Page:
First we must look at Freud within the culture in which he was born. Each and every person born into this world is conditioned by the society she or he is born into and Freud was no exception. Who we are is very definitely modified, not only by our needing to be acceptable to the people we come into contact with, but by the particular way in which our particular society lives. What was acceptable in Roman Times would be unlikely to be so now. Freud seemed to be a bit blind to this, possibly because most of his clients came from the same social class as him. The culture he was born into was bourgeoisie capitalist society and there is no doubt that his work is limited by his largely uncritical acceptance of it. He directly experienced this when he discovered that many of his "hysterical" patients had suffered from incest or other sexual abuse as children. When he tried to get this recognized by society, the pressure from his peers became so unbearable, that he turned this into his well known "Oedipus complex" - very much an idea related to his time. Freud then was concerned with individual psychology. Although he accepted that people would be affected by the people with whom they associated, he nonetheless did not concern himself with the collective psychic forces, which affect all of us; Carl Jung of course took this up.


Freud saw humans as having two basic impulses. The first being for pleasure, the second being self-preservation. He believed that all of our impulses are sexually motivated although we may redirect this energy into other activities. He was the first person to talk about the unconscious and I think this is his greatest legacy. He discovered that as well as our conscious activity, each person has a great deal of psychic activity going on, of which he or she is largely unaware of it. He believed that the pleasure principal and largely sexual pleasure was the motivating force behind the activity going on in the unconscious. To Freud then, "Man" had two primary motivations, self-preservation and sex. He saw people as primarily motivated by biological motivations, which he called the Id; a baby would be 100% Id. However within a very short time the child would discover that it was not safe to follow its basic impulses as these frequently lead to psychic and physical pain. Here Freud has tapped into what is universally found within depth psychology and Eastern Religions, that is that at some point we recognize that it is not safe to be spontaneously who we are. Freud saw the young child then developing what he called a "Superego". This is a part of oneself that accepts as real what one has been taught from one's parents and society. A person will integrate this and act as if this is what they themselves really believe. This he called the Reality Principle. Again, another good idea sounds similar to Carl Rogers view of "false self concept". If Freud had not thought society were so good he could have come up with some good healing, not to say political ideas here! Freud however believed that this process was necessary for civilization. An advantage was that people could direct the unfulfilled pleasure principle into other activities such as intellectual pursuits, the arts, music and so on which create culture.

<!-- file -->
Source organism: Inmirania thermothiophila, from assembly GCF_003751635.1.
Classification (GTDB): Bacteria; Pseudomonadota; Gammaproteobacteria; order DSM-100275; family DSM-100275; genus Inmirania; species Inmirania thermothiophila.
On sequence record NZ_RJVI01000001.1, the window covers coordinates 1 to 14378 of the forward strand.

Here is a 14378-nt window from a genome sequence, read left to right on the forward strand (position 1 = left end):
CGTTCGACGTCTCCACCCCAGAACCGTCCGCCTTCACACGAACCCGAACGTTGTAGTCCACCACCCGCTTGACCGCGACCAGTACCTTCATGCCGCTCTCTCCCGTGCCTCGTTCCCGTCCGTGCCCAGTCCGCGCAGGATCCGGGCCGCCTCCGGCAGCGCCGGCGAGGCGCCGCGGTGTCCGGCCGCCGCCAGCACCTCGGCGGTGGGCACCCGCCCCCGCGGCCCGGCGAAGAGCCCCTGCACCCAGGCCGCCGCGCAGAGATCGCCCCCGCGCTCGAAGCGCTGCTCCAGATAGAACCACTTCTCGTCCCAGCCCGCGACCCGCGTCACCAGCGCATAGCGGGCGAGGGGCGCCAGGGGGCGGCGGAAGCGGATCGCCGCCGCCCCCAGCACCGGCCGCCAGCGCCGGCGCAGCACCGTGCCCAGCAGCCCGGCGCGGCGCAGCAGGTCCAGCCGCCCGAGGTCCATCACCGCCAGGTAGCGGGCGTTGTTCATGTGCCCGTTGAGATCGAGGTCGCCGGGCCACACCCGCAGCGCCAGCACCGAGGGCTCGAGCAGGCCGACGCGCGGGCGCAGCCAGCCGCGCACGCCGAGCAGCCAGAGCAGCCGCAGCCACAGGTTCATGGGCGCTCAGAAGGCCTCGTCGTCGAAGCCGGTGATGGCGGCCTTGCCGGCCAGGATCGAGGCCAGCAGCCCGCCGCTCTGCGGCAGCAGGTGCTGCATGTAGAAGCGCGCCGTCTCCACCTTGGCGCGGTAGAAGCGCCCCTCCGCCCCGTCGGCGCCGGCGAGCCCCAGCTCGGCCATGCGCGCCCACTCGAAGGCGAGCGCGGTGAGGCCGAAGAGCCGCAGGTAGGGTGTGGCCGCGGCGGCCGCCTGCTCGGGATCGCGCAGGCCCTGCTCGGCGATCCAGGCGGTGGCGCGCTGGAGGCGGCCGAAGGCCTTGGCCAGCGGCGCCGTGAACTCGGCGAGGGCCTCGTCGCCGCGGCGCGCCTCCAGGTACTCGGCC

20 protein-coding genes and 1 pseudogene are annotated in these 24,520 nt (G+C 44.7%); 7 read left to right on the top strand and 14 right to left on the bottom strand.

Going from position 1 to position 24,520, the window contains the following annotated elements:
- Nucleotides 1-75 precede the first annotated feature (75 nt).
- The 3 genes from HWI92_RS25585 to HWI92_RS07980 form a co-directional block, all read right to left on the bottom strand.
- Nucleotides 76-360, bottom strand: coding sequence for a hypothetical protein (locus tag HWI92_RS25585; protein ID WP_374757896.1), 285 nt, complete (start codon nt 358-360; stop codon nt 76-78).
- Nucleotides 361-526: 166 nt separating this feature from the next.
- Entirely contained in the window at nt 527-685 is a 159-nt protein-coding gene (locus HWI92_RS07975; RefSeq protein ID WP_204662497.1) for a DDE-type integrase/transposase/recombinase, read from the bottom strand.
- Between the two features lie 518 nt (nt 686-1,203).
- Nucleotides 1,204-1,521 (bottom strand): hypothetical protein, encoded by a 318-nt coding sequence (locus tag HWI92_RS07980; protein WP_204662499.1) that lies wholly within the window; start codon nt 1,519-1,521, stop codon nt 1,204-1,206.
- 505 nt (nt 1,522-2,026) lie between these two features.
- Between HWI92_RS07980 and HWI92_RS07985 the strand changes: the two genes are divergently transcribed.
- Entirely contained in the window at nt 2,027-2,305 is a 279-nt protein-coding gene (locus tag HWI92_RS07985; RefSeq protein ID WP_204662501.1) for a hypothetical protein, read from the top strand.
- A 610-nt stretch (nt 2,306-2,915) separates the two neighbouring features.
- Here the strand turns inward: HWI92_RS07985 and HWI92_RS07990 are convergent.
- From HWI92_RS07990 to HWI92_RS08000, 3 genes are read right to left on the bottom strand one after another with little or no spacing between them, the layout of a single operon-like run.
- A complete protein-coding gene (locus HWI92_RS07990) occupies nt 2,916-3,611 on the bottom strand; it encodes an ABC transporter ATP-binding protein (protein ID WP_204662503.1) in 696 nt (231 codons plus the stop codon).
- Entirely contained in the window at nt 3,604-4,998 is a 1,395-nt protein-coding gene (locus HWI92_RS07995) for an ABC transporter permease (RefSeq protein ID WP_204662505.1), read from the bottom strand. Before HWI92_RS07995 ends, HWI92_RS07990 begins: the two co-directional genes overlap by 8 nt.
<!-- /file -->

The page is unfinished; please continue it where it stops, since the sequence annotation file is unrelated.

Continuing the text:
The disadvantage he saw was that if it was impossible to come to a workable compromise in one's psyche all kinds of problems would happen. These could range from anxiety to psychosomatic illnesses to much more serious problems. There is a difference between who we are and who we think we are; Freud showed that there is often a great difference between what we feel and believe and what we think we feel and believe! There is a great difference between who a person really is and who they think they are. We have a need to rationalize unconscious processes to keep the self-image that we have built intact. For example, a person may go to watch porn movies claiming he wants to see what is going on so that he can stop it and protect our morals when really, sometimes even unbeknown to himself, he is really going because he enjoys the porn. Our motivations can often be quite different to our awareness. Freud showed that there is a great difference between who we are in our instinctual selves and who we need to become in order to function effectively in the society. We are far less aware of our own thoughts and inclinations than we once believed. He believed that by becoming more aware of our unconscious through dreams and being analyzed we could become more conscious, mature and independent.